Re: Review of "The Selfish Meme" part II (1)

From: Kate Distin (
Date: Wed 29 Jun 2005 - 18:53:30 GMT

  • Next message: Kate Distin: "Re: Review of "The Selfish Meme" part II (2)"

    Ray Recchia wrote:
    > At 02:59 PM 6/21/2005, you wrote:
    >> Ray Recchia wrote:
    >>> As I mentioned in the first part of this review, the central focuses
    >>> of "The Selfish Meme" is "meta-representations" and their transmission.
    >>> "Meta-representations" are abstractions, observations about objects
    >>> in the real world removed from specific objects and broadly applicable.
    >>> Being able to recognize something like "color" as a separate property
    >>> of an object and being able to recognize it in many objects would be
    >>> an example of a meta-representation.
    >> No - these are just ordinary representations.
    >>> "Representation systems" such as language and mathematics, allow
    >>> humans to replicate "meta-representations".
    >> No - these systems give meaning to representations. We meta-represent
    >> when we abstract information from its current representational system
    >> and re-represent it in another way. So "two" is a representation in
    >> the English language of a particular number. We meta-represent when
    >> we realise that we can also represent that number in different ways:
    >> "deux" (French language), 2 (Arabic numerals), II (Roman numerals), 10
    >> (binary). Meta-representations are representations of
    >> representations, thoughts about how things are represented, the
    >> movement of information from one representational system to another.
    > This is quite a bit different than what I took from the book (and I no
    > longer have it with me). What you now seem to be claiming is that a
    > meta-representation is a process rather than a thing. It the process of
    > comparing different representations in different representation systems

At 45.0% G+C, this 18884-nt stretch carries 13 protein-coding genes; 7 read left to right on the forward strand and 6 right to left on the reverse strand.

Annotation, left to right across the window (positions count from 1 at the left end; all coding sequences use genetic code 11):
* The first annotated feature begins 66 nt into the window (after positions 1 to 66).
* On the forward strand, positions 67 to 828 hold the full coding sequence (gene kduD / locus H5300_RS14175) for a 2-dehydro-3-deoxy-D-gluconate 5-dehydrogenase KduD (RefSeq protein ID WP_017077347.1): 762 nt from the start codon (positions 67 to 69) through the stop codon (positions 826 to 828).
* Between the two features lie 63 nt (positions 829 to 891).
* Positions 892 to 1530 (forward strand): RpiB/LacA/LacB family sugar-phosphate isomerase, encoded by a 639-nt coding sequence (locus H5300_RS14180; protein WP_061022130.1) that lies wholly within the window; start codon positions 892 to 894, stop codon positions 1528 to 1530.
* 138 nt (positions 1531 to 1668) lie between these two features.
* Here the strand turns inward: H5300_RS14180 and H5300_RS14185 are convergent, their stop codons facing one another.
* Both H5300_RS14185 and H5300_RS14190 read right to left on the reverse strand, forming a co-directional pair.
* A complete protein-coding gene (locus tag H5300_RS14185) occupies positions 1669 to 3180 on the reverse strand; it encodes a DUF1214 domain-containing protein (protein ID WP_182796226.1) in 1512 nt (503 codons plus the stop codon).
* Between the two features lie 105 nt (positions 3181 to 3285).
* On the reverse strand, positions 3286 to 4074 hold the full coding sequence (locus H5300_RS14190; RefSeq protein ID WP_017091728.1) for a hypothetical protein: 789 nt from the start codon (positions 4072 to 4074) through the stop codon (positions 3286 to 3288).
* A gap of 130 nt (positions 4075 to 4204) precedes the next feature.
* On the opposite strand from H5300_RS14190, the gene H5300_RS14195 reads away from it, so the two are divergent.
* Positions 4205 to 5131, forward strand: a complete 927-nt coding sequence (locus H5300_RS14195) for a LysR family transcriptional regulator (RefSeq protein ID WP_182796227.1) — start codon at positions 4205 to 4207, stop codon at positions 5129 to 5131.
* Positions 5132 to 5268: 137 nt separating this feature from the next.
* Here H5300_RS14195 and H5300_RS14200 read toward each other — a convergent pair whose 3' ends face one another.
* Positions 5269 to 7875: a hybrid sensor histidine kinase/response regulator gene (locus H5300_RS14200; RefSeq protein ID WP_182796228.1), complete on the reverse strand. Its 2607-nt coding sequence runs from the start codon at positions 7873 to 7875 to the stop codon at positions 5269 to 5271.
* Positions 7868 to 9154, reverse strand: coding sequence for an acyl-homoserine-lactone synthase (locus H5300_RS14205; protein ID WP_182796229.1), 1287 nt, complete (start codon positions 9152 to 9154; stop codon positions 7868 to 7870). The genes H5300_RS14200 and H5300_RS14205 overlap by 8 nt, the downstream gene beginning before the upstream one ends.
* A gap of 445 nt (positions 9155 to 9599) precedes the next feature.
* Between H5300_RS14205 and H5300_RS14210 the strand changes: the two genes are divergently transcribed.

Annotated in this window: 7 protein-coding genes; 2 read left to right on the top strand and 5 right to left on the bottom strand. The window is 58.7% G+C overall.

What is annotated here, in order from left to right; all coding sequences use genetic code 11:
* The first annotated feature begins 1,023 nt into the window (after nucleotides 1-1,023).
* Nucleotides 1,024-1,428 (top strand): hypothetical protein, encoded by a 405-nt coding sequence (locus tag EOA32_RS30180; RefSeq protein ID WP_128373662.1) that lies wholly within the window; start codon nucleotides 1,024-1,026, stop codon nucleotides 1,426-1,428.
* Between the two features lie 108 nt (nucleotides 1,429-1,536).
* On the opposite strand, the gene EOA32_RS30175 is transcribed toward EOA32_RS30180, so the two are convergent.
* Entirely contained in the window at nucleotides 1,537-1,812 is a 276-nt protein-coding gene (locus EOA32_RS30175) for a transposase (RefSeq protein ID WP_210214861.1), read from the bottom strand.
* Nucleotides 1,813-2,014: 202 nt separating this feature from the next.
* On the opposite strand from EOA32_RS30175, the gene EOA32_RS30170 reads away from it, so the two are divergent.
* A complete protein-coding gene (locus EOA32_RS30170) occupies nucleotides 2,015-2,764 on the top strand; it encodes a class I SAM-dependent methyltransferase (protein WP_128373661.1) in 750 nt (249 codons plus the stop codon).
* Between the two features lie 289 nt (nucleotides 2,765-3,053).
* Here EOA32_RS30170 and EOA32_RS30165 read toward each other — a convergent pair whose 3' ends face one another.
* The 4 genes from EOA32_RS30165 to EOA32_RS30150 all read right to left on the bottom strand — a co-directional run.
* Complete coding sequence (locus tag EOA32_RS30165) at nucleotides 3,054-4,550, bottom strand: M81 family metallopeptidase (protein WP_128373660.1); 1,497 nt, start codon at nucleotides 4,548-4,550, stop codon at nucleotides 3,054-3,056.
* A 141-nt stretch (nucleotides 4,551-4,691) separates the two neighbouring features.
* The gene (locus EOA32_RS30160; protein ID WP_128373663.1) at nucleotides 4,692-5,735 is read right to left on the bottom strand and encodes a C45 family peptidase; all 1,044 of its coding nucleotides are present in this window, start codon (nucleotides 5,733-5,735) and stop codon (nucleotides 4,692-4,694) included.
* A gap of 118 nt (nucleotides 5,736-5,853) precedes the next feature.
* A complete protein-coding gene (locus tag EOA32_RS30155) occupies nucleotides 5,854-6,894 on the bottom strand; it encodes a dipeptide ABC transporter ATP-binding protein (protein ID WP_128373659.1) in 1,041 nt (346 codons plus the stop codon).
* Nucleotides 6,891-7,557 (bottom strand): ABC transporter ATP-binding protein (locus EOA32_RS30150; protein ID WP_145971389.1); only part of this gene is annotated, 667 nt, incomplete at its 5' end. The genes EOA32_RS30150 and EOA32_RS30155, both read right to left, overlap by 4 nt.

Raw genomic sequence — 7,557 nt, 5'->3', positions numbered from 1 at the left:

> and modifying them based on those comparisons.
    > So then memetic reproduction would be the transfer of those processes?

    p. 128: a meta-representation is a representation of "not external objects or events, but other representations." A meta-representation is not a process, but a particular kind of representation: one which represents other representations, rather than something concrete like a table or even something more abstract like a colour.

    > What I took from your book was that a meta-representation was a higher
    > level representation that could be applied broadly to a number of a
    > objects. So for example, "blue" would be a meta-representation because
    > it was a property that applied to a number of different objects. Alex
    > has not only the ability to recognize "blue" and identify it, he can
    > also recognize the concept of "color", which I thought would have been a
    > meta-representation of a meta-representation.

    "Blue" is just a representation like "table". The test is: what is the content of this representation? Only if its content is another representation does that make it a meta-representation.

    I'm going to break there and reply to the rest of your message separately, or this is going to get unmanageably long.


    =============================================================== This was distributed via the memetics list associated with the Journal of Memetics - Evolutionary Models of Information Transmission For information about the journal and the list (e.g. unsubscribing) see:

    This archive was generated by hypermail 2.1.5 : Wed 29 Jun 2005 - 19:11:32 GMT